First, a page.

Arsenic is clearly poisonous to us but, like potassium, must be present in fairly high amounts to kill us. Because of this property, it is the poison of choice for those who want to hide the fact they are poisoning a person. However, arsenic at any dose does harm us. It can accumulate in certain tissues of the body. It interferes with the activity of boron everywhere it is found. Boron is a chemical element necessary for connective tissue repair and maintenance, especially that of the heart. The heart has the greatest need for constant repair and maintenance when compared with tendons, ligaments, bone, and other collagenous tissues of the body. Thus, arsenic poisoning is often found when there are unexplained heart problems. A patient practicing mindfulness techniques would probably become aware of connective tissue failures that would raise an alarm to check for arsenic long before cardiac issues arise.
Finally, umami receptors tell us protein content of our food, because they sense the presence of amino acids. We can conclude from these observations that taste receptors perform a fairly complex role in telling the brain about the content of our food.
“Genetics” vs “Hardwired”
So what does “hardwired” mean? To many people, the word “genetics” comes to mind, but we do not have to invoke that hand-waving term to understand how preference for sugar is so engrained in us at an early age. Brain circuits using the information from taste buds can be an almost inevitable outcome of simple developmental programs that depend upon environmental input to be written into our brains, an environment that is so carefully controlled in mammals that development in us becomes predictably consistent among babies. The only clear differences that most would agree are obviously non-genetically caused are the developmental defects that appear because of a known toxin, such as cocaine. However, even so-called genetic defects may be caused by toxins that were not caught by doctors.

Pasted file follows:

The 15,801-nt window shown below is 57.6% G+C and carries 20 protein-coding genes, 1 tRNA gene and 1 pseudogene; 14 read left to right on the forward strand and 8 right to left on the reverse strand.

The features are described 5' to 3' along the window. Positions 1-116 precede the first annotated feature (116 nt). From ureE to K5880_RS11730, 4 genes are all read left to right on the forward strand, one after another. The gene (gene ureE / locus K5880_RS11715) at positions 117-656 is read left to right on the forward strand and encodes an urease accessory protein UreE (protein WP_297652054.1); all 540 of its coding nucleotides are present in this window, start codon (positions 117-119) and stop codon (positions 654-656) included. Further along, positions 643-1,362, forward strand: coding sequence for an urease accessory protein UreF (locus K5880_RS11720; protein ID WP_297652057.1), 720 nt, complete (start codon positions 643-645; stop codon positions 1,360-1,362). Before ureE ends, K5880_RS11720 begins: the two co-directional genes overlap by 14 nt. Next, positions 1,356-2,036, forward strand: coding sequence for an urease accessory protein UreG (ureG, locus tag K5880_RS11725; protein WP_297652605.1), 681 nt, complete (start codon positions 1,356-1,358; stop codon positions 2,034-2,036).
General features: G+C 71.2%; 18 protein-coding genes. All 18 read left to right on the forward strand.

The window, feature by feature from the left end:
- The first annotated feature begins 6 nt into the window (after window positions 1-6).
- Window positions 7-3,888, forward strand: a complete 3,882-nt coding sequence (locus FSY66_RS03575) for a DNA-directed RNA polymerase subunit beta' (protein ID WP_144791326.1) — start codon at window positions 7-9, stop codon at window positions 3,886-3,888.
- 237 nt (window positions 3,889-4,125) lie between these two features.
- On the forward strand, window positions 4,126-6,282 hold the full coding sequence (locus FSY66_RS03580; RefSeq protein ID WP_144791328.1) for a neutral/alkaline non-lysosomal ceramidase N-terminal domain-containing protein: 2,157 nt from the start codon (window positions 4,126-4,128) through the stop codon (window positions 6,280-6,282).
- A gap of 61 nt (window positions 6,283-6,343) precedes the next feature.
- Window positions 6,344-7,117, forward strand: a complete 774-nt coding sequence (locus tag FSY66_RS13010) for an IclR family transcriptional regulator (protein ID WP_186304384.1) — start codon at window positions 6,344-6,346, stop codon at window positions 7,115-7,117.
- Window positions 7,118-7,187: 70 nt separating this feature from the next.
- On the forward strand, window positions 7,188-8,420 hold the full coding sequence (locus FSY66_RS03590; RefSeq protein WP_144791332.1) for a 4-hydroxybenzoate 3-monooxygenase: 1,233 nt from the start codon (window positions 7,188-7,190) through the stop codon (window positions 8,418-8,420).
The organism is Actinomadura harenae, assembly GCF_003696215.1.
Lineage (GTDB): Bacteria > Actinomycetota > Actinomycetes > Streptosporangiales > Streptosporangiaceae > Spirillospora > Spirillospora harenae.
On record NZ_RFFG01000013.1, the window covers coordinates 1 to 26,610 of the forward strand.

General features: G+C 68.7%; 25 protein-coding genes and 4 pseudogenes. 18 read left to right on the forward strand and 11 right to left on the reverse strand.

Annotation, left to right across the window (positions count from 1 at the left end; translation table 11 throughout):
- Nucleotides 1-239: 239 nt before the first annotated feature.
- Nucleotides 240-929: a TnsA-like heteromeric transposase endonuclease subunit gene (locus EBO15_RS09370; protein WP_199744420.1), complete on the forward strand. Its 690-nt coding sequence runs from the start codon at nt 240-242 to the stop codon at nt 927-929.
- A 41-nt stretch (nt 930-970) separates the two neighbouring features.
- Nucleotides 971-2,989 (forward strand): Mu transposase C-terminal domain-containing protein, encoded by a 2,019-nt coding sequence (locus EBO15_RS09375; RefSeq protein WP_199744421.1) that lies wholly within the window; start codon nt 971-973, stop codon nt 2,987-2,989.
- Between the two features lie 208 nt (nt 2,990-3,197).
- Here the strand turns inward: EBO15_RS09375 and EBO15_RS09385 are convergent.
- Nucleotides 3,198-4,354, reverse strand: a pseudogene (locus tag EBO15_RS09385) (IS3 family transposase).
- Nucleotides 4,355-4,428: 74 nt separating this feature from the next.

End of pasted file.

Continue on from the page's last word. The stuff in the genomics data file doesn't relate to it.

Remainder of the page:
Because some toxins are mutagenic, their effect may even be seen in families without being passed down from generation to generation. How? Most Americans tend to live near their relatives, not moving far from the place of birth. Genetic population analysis shows this to be the case. We do not see the other extreme. I know of no family where both parents raise their kids in one house, and then both parents drive to another house that is in a very different neighborhood to sleep at night. Divorce generally moves only one parent away from the kids. A very important control in this “genetic experiment”, therefore, is lacking. We have to realize that conclusions about genetic background remain very questionable, except for the most extreme examples.
So what appears to be “hard-wired” is probably mostly due to the programs that get put into place in the developing nervous tissue to deal with the changing internal environment of the developing embryo. One of the developmental programs for handling taste involves the wiring of cranial nerve X to innervate taste buds in the back of the tongue in the infant, through adolescence, adding a third cranial nerve that handles taste at these ages, but which is lost eventually, leaving only two cranial nerves handling taste in the adult.
What is more important for this report is the likelihood that the brain, and not the tongue is more important for this amplified sugar preference. There is a gustatory center in the anterior medulla that amplifies the information coming in from cranial nerves VII and IX from the tongue carrying sweet taste that is most active in the infant and which doesn’t lose its ability to amplify the sweet taste in the brain until puberty in the adult. Given the nature of brain activity, it is more likely to be timing signals sent from the suprachiasmatic nucleus in the hypothalamus and not reproductive hormone levels that trigger the end of this amplification by the gustatory center, since hormone levels at puberty are so unpredictable at that time.